Explaining “Return Vs Expected”

“One running back runs for three yards. Another running back runs for three yards. Which is the better run? This sounds like a stupid question, but it isn’t. In fact, this question is at the heart of nearly all of the analysis on Football Outsiders.”

 This quote comes from Football Outsiders’ first line describing their propriety DVOA stat that compares one NFL play to another. They go on further to state that

 “Several factors can differentiate one three-yard run from another. What is the down and distance? Is it third-and-2 or second-and-15? Where on the field is the ball …. Conventional NFL statistics value plays based solely on their net yardage.”

 (If you want to read more go to http://www.footballoutsiders.com/info/methods. If you are just interested in the NFL I would strongly recommend that you visit the site and use it as a counterweight to the traditional analysis on the game.)

 The site got me thinking on how we view GAA and especially the scoring in a game. Bernard Brogan gets 0-06 in a game against Louth with 3 from frees. Darren Clarke gets 0-08 from frees in the same game. Has Clarke had a better game just because he scored more frees? Were all the frees in front of the posts? What if Brogan’s 3 points from play were from out on the sideline? How do we compare the two performances? As such I started to chart games with a view to comparing team’s attacking play.


Every shot charted is broken down into two main component parts

         Type of shot: whether the shot was from play or a deadball

         Segment: where on the pitch the shot was taken from

 This led to 18 categories of shot (9 segments x 2 types ). Once all the shots had been compiled I was then able to give an average success rate for each of the 18 shot categories. This is, inelegantly, explained in the very first few posts on the blog.

 The next stage was to attempt to give a value to each shot. We know a shot from out on the wing is harder to convert than a shot from in front of the posts on the 21m line. But by how much? And conversely when a player misses a shot how do we compare misses across the segments and against success in the same segment? We must chart failure as well as success.

 Again I turned to Football Outsiders. The basis for some of their returns is comparing a play to the average and working from there. After compiling enough data (3,392 shots in 61 games over the 2010 & 2012 Championships) I was in a position to compile an average success rate for the 18 shot categories. This meant that I could create a return for each shot by comparing the outcome to what was expected (expected in this case means the average for each of the 18 shot categories). In the absence of any meaningful name I christened this return the “Return Vs Expected” (or “Vs Expected”). How this return is compiled is explained below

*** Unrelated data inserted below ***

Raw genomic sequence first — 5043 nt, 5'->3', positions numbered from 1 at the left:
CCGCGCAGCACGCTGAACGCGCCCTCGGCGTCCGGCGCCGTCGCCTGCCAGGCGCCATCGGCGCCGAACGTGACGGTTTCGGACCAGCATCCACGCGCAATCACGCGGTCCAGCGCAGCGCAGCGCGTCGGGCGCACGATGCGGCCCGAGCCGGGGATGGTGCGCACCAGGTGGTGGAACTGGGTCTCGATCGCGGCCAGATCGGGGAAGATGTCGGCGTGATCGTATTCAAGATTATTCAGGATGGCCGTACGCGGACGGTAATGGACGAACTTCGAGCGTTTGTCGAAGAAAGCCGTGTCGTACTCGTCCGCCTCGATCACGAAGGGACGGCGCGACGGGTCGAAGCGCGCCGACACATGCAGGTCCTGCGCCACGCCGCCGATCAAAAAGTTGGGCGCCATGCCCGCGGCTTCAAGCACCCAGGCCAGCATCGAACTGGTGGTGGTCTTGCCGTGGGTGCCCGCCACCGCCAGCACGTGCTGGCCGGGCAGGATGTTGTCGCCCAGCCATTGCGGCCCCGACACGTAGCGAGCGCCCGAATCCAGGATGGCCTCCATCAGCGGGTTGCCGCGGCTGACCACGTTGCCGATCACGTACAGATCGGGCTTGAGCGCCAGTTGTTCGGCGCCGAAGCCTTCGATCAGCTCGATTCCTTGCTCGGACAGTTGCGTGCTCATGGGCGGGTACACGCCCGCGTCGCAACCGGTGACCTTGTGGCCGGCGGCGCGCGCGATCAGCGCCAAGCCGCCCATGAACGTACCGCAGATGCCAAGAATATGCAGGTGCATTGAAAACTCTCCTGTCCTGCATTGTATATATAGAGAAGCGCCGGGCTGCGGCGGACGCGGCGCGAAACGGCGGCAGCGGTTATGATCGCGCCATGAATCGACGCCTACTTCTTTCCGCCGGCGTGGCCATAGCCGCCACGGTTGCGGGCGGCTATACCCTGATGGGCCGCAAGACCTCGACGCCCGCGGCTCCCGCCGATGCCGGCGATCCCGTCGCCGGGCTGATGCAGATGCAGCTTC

Return Vs Expected

The average return for a shot type within a sector = x%. This is then represented as a decimal. Eg if the average success rate = 65% this then becomes 0.65

Weighting for a score = (1-x) or (1-0.65) or +0.35

Weighting for a miss = (-x) or -0.65


Using a concrete example ; the average return for frees from Sector 5 is 84.5%(131 scored from 155 attempts). This is converted to a decimal, so that 84.5% = 0.845 therefore

A shot that scores = (1 – x) or (1 – 0.845) = +0.115

Whilst a shot that misses =  (-x) or -0.845


The average player will score, out of 100 attempts, from the same free 84.5 times. So therefore the more times a player hits that shot over 84.5 the more positive a return he will have and the more times he misses the more negative a return he will have

Same shot is hit 95 times = (95 * 0.155) + (5 * -0.845) = +10.5

Same shot hit 90 times = (90 * 0.155) + (10 * -0.845) = +5.5

Same shot hit 85 times = (85 * 0.155) + (15 * -0.845) = +0.5

Same shot hit 80 times = (80 * 0.155) + (20 * -0.845) = –4.5

Same shot hit 75 times = (75 * 0.155) + (25 * -0.845) = –9.5


We now have a method for giving a weighting to every shot – thus we can compare (and rank!) very disparate performances.


One Response to “Explaining “Return Vs Expected””

  1. Review of Basics | dontfoul Says:

    […] Weighting (also called “Return Vs Expected” or ”Vs Expected”) Ultimately whilst useful none of the above stats go any way towards informing us about the type of shots taken. If the average return for shots from play is 46.5% how good a day did the player scoring 3 from out on the wings have? Similarly is getting 4 from 8 (50%) from in front of goals an “average” day? The weighting attempts to rank these two very different shooting displays against the average (how the weighting is created can be viewed here). […]

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